An additional factor that we need to consider in examining air power employment is the lack of hardened air bases in areas where national interests may require the deployment of landbased air power. The nature of this V/STOL basing concept not only makes air power more survivable in such a situation but also eliminates the need for long periods of time to build expensive, hardened bases (which later may be abandoned). The use of V/STOL aircraft and hides makes it possible to move land-based air power quickly into an area while reducing indicators that betray our plans.

Despite the numerous advantages of a V/STOL-aircraft-oriented basing concept like this one, many unknowns exist. Dispersion and mobility, which are perceived by many to complicate logistics requirements, may, in fact, be advantageous when compared to the costs in resources and time of trying to operate hardened air bases in wartime. Facing the same firepower trends that threaten air bases, the U.S. Army operates in a way very similar to what is proposed in this concept, using dispersion, mobility, concealment, and deception to increase survivability. Increasingly, the Army also operates equipment with fuel, maintenance, and munitions requirements similar to many Air Force attack aircraft. As a result, with this concept it is very possible that air and land forces could share logistical resources, perhaps reducing overall theater requirements.

Personnel and training requirements would be different under this concept. To make the concept feasible, personnel must be trained to perform a variety of tasks, such as both maintenance and hide defense. As with logistics, the Air Force could examine how the Army approaches this manning/training problem.

Command and control is another potential problem area. Controlling aircraft located in a large number of widely separated hides will require different communications equipment. Again, studying the Army and how it controls artillery might help in the development of solutions.

Obviously, many factors need to be explored before this proposed basing concept can be considered a viable solution for attaining greater air base survivability. Unfortunately, Air Force organizations charged with responsibility for doctrine development do not seem inclined to integrate closely base and aircraft requirements. As a result, there is little effort being made to explore the basing advantages and disadvantages of V/STOL aircraft. To understand better why this is true, it is necessary to examine the nature of both war and organizations.

History provides abundant evidence that innovation and flexibility contribute significantly to success in war. Innovation involves the development and employment of new technology. Even more frequently, successful innovation in war has been due to the employment of old or known technology in new ways. The Germans' employment of tanks in panzer divisions to exploit breakthroughs is one such example. Their innovative use of the tank made the blitzkrieg invasion of France in 1940 a devastating success, despite the fact that German tanks were not superior either in numbers or in quality to French and British tanks.6

Often flexibility is closely related to innovation. Flexibility allows a military force to adapt to the changing and unpredictable aspects, or frictions, of war. It also creates uncertainties for the enemy, degrading the effectiveness of his operations. As Clausewitz explained, frictions are an unavoidable reality of war and the successful military commander is the one who does not try to change this reality but, instead, uses his judgment to adapt to it.7 German innovations combining the use of radios in tanks with a mission-order concept created flexibility. As a result, in blitzkrieg warfare, panzer divisions were able not only to adapt to friction but, more important, to create friction for their foes.8 if we believe that effective Air Force doctrine requires objective, rigorous testing of innovative, flexible concepts such as the one proposed here, we need to examine reasons why it is not being done. We find one possible reason when looking at the nature of human behavior. All people are capable of undesirable behavior. Fortunately, when the reasons for this type of behavior are understood, it is often possible to find ways to decrease or even prevent such behavior. A particularly successful example of this is the reduction of undesirable behavior caused by fear through the intelligent development of social bonds within a military unit.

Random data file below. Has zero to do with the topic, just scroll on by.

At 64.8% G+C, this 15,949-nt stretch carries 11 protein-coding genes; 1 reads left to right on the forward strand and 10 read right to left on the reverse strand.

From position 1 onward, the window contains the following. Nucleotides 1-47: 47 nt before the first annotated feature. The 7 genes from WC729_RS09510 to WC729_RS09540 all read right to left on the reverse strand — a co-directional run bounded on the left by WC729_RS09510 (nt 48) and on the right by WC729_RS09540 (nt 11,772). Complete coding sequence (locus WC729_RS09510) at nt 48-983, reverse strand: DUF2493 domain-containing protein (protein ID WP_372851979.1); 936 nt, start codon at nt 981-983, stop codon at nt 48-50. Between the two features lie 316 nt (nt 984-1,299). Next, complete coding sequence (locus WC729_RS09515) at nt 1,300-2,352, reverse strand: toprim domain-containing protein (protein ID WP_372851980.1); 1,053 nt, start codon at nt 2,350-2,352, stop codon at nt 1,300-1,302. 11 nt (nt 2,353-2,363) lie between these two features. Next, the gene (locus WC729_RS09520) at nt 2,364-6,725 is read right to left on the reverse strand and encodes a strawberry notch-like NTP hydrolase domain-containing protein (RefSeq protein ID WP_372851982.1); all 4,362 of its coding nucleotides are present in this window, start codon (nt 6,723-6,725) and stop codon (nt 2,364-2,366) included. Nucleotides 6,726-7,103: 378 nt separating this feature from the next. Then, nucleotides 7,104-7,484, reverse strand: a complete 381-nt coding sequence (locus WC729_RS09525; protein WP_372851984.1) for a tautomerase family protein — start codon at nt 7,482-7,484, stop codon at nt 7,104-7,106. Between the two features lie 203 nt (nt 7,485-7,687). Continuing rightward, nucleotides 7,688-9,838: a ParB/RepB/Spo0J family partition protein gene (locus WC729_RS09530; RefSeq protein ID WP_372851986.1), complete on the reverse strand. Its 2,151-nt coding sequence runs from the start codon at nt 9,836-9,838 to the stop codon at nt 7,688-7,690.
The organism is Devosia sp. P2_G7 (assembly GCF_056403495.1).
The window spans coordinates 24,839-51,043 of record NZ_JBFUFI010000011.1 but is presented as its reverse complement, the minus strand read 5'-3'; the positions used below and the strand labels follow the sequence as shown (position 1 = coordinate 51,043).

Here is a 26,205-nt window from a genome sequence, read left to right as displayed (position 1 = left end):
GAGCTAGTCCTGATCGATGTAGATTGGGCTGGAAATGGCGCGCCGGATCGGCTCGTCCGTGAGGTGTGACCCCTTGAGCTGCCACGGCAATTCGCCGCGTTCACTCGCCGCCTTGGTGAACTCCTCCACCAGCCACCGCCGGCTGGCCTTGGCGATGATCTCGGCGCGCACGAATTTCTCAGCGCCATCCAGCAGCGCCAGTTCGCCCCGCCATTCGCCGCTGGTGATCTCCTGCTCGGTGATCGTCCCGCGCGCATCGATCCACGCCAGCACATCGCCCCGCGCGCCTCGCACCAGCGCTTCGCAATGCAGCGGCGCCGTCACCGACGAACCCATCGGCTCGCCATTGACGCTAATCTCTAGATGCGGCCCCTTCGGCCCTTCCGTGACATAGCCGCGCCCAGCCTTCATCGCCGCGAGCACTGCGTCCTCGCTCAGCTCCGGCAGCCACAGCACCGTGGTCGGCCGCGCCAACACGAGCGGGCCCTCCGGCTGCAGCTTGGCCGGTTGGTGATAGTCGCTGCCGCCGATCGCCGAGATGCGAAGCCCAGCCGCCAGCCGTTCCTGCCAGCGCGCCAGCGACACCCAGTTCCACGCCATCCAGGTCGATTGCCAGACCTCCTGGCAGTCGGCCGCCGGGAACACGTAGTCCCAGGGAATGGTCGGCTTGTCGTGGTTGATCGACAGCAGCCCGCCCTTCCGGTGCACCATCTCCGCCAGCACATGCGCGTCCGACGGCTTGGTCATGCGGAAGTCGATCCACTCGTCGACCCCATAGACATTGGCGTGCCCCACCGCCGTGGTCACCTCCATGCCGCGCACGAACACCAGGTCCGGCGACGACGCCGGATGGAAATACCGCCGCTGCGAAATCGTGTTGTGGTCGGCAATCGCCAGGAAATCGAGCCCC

Organizations, like combat, are prone to cause people to behave in undesirable ways. Organizational rules and impersonality developed to produce reliable, predictable behavior may also cause excessive conformity and reduced flexibility.9 As a result, people in an organization can come to look upon invention as a hostile or destructive act. Such attitudes may result from a realization that change will disturb comfortable routines.10 Another reason for this negativity toward innovation is the tendency for people to identify too closely with things that give them satisfaction. Whatever the reason, satisfaction with the status quo prevents people from thinking about a practice's original purpose or its defects.11 If this type of behavior or response becomes prevalent in a military organization, a dangerous situation exists because war-fighting goals become subordinate to organizational rules and procedures.12 Unfortunately, when we review the history of the development of steamships, aircraft, tanks, and ICBMS, we see that such situations are not rare. According to Michael Howard, aversion to change is prevalent because "a better case can always be made out against innovation than can be made for it."13